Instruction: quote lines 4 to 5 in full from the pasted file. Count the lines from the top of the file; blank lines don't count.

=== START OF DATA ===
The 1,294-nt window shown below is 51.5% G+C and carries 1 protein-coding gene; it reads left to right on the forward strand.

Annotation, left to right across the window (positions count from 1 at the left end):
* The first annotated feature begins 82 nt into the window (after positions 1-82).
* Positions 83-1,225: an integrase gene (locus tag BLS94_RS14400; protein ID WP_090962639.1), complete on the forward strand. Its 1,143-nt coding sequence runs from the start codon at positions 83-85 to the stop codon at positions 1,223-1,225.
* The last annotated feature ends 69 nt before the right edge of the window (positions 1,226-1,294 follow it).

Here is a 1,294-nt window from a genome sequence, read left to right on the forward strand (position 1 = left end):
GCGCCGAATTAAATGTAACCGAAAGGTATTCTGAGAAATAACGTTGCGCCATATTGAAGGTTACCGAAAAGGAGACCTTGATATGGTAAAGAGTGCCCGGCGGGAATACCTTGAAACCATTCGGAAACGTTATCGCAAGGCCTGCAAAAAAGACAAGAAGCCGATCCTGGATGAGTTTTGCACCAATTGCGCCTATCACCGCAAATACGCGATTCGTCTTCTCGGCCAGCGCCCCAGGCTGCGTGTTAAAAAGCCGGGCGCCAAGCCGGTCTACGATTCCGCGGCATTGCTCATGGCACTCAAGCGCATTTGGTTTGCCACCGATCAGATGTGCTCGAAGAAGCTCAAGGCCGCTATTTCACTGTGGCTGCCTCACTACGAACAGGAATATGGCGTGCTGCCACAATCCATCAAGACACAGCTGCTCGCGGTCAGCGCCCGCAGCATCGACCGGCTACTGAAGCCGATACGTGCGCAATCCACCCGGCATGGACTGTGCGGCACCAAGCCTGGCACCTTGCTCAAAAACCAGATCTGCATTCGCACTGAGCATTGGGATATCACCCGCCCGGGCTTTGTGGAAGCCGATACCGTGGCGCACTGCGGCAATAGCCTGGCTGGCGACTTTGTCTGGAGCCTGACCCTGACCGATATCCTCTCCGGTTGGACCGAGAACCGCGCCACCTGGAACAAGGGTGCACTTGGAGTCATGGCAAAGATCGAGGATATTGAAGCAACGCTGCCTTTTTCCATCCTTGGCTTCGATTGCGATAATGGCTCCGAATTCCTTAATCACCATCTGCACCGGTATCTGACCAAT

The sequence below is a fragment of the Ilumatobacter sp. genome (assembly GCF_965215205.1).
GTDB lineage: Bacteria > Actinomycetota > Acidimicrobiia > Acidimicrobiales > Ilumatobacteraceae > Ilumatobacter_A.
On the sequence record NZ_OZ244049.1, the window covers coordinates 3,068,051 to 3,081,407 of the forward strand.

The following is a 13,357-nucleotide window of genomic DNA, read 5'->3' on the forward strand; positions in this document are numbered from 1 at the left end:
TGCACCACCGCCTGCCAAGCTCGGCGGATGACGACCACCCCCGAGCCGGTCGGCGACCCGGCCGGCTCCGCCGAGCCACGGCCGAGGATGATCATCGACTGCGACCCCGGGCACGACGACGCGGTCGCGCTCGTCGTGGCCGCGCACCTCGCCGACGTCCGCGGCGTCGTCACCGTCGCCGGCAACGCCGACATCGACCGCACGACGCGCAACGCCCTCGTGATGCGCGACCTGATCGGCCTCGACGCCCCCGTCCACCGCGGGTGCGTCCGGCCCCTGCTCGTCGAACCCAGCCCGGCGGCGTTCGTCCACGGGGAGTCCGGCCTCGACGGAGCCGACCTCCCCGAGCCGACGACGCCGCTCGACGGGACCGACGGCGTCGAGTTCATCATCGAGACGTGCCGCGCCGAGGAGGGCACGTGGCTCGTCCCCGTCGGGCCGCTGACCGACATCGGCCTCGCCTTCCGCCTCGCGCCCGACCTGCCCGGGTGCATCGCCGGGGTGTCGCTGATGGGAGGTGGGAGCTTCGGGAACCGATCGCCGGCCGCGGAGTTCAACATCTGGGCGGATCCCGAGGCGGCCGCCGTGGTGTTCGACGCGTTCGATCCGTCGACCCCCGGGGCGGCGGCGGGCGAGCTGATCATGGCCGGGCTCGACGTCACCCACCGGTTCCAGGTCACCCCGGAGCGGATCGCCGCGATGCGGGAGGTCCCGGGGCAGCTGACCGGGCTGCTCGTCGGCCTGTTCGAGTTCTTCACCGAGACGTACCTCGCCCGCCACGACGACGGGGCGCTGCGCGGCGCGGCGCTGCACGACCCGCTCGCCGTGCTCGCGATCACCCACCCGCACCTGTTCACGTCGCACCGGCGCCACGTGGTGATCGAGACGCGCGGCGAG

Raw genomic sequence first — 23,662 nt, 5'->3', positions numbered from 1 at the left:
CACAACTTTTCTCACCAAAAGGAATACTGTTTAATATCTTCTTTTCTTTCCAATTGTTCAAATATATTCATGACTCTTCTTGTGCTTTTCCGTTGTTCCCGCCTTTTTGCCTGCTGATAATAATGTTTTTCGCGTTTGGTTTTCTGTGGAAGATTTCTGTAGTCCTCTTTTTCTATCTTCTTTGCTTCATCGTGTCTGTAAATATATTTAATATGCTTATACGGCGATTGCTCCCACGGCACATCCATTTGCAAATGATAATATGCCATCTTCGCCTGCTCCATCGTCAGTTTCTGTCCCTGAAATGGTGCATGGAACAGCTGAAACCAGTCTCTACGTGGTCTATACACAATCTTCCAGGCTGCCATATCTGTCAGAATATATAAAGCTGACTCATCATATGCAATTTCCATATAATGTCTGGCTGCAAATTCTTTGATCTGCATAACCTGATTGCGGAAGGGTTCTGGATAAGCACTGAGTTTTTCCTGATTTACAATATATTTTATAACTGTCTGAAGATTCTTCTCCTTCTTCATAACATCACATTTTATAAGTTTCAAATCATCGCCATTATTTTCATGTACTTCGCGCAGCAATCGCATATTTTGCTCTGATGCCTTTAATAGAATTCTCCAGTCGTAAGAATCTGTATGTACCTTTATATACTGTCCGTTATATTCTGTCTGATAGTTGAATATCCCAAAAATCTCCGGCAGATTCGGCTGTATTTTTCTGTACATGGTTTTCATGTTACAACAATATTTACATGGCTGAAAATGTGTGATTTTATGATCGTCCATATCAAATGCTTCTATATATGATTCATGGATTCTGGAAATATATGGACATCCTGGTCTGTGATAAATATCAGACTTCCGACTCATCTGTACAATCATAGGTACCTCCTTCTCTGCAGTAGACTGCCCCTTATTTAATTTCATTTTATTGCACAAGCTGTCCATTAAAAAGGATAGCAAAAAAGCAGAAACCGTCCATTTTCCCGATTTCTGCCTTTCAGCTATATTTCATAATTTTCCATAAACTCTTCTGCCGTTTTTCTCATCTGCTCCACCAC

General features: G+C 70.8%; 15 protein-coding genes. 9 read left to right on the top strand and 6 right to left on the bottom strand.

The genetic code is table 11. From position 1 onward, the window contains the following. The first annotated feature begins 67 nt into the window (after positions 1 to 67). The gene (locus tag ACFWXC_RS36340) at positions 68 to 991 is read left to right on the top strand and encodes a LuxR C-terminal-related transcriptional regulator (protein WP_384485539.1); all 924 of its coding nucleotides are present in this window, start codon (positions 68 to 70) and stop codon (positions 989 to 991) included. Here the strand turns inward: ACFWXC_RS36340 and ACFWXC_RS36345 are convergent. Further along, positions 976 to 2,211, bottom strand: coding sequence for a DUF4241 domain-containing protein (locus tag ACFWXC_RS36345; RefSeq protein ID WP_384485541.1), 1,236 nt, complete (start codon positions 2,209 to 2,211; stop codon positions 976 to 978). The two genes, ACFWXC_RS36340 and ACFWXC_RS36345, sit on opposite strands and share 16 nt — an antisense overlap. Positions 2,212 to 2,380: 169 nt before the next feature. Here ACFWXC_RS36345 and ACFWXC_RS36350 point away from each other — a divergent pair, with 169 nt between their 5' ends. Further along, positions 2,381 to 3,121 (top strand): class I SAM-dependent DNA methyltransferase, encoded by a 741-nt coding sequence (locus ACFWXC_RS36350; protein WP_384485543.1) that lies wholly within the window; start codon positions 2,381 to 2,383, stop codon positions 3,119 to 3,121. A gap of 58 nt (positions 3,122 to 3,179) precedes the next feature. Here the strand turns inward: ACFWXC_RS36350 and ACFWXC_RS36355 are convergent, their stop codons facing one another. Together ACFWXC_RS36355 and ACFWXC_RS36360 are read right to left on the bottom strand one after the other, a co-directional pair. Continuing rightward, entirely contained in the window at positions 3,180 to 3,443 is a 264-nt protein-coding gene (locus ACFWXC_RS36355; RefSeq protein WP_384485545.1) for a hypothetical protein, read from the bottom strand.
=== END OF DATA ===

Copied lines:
* Positions 83-1,225: an integrase gene (locus tag BLS94_RS14400; protein ID WP_090962639.1), complete on the forward strand. Its 1,143-nt coding sequence runs from the start codon at positions 83-85 to the stop codon at positions 1,223-1,225.
* The last annotated feature ends 69 nt before the right edge of the window (positions 1,226-1,294 follow it).